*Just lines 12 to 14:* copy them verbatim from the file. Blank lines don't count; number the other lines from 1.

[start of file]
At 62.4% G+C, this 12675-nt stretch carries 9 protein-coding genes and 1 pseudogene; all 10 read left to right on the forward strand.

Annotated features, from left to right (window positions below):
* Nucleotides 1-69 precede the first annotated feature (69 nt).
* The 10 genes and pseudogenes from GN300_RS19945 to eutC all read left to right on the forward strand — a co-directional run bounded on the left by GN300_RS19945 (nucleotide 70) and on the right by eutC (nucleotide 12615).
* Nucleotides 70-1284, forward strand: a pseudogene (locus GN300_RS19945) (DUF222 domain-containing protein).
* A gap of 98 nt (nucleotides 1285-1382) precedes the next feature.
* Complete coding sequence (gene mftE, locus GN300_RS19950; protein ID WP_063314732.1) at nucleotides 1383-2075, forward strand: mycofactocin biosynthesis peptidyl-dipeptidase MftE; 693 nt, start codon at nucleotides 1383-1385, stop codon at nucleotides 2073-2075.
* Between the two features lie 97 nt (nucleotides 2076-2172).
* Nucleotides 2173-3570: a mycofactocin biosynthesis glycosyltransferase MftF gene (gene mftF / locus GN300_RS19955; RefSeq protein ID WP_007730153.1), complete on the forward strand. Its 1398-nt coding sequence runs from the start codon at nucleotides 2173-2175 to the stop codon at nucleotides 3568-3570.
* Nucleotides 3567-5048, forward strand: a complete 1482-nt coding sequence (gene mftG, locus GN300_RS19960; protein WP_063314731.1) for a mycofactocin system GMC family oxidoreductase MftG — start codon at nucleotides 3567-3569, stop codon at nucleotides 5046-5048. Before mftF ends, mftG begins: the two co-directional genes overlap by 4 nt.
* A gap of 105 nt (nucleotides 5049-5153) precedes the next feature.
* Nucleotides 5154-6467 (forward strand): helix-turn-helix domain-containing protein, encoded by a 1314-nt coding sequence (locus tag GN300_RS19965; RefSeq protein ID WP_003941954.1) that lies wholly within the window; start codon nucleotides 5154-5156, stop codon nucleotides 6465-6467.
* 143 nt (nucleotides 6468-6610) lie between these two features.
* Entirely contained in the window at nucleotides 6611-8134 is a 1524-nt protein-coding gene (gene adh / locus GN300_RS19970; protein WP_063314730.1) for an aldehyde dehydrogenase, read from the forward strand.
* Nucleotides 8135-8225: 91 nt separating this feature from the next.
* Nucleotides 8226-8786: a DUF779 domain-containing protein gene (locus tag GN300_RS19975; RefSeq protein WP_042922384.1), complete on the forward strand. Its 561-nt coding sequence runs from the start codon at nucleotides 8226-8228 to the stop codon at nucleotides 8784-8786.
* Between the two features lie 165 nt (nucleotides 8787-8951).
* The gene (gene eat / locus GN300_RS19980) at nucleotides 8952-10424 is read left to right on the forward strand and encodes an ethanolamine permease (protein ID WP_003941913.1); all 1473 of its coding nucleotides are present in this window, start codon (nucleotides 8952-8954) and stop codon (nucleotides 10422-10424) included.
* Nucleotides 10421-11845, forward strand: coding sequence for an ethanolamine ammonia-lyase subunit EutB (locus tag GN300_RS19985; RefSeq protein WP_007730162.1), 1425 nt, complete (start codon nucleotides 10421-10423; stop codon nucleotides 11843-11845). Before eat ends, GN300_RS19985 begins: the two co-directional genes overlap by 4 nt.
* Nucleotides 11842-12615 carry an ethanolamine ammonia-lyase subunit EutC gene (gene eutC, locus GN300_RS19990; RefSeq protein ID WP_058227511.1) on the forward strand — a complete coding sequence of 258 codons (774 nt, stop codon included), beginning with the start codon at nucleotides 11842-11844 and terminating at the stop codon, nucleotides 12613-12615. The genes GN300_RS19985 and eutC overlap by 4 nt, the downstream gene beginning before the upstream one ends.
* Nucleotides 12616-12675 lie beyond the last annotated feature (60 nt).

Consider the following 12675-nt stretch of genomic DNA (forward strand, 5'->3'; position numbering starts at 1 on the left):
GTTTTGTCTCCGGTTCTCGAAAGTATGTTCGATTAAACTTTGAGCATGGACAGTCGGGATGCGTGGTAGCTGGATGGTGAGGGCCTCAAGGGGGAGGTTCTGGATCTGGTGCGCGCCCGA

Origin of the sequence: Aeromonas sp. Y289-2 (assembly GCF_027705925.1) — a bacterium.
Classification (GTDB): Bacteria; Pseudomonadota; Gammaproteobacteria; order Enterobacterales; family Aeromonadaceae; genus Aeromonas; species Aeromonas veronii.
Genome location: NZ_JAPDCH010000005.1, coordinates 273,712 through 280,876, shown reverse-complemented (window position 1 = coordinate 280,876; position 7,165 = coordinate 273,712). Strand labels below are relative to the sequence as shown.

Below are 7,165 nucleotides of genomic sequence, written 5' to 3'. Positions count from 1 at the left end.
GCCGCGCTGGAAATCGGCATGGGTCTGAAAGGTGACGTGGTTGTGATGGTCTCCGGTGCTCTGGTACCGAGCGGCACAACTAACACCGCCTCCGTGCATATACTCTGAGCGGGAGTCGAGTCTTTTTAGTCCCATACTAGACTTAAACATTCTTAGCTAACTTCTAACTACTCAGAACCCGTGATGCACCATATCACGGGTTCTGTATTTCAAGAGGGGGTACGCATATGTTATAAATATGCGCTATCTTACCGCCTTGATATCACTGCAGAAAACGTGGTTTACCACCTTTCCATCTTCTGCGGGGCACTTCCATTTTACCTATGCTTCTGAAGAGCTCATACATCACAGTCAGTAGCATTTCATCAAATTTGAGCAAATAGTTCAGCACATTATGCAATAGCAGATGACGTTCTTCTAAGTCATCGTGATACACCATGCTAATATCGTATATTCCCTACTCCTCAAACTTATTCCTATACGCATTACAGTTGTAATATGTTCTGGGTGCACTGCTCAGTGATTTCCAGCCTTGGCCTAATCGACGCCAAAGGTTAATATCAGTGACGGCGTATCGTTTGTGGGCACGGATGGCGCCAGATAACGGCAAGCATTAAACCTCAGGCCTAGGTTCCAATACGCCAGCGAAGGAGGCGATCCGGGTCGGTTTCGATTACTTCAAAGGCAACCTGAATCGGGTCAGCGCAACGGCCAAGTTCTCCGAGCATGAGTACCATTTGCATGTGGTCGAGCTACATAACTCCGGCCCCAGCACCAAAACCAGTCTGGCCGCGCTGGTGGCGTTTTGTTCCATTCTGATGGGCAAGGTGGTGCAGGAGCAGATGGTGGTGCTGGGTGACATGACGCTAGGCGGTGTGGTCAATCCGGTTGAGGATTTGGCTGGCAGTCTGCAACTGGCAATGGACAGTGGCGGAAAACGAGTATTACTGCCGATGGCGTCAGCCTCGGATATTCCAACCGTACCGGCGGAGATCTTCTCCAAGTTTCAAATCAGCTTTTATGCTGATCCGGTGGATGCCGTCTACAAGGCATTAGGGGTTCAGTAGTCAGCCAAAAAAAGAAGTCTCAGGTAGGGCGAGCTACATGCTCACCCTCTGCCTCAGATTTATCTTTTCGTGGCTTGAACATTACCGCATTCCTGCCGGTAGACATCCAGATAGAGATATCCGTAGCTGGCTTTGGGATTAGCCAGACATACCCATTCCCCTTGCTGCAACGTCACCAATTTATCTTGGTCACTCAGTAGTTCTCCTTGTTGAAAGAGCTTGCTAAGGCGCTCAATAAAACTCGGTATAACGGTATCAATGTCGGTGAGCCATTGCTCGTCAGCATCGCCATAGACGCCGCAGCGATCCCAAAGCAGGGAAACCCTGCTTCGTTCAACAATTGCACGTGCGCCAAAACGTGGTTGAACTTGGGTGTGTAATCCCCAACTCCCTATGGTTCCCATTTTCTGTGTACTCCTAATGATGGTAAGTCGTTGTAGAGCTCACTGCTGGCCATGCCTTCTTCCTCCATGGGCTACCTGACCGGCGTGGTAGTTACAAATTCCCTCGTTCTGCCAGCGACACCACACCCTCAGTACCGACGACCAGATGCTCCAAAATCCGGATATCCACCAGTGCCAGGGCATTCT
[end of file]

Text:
* Nucleotides 5154-6467 (forward strand): helix-turn-helix domain-containing protein, encoded by a 1314-nt coding sequence (locus tag GN300_RS19965; RefSeq protein ID WP_003941954.1) that lies wholly within the window; start codon nucleotides 5154-5156, stop codon nucleotides 6465-6467.
* 143 nt (nucleotides 6468-6610) lie between these two features.
* Entirely contained in the window at nucleotides 6611-8134 is a 1524-nt protein-coding gene (gene adh / locus GN300_RS19970; protein WP_063314730.1) for an aldehyde dehydrogenase, read from the forward strand.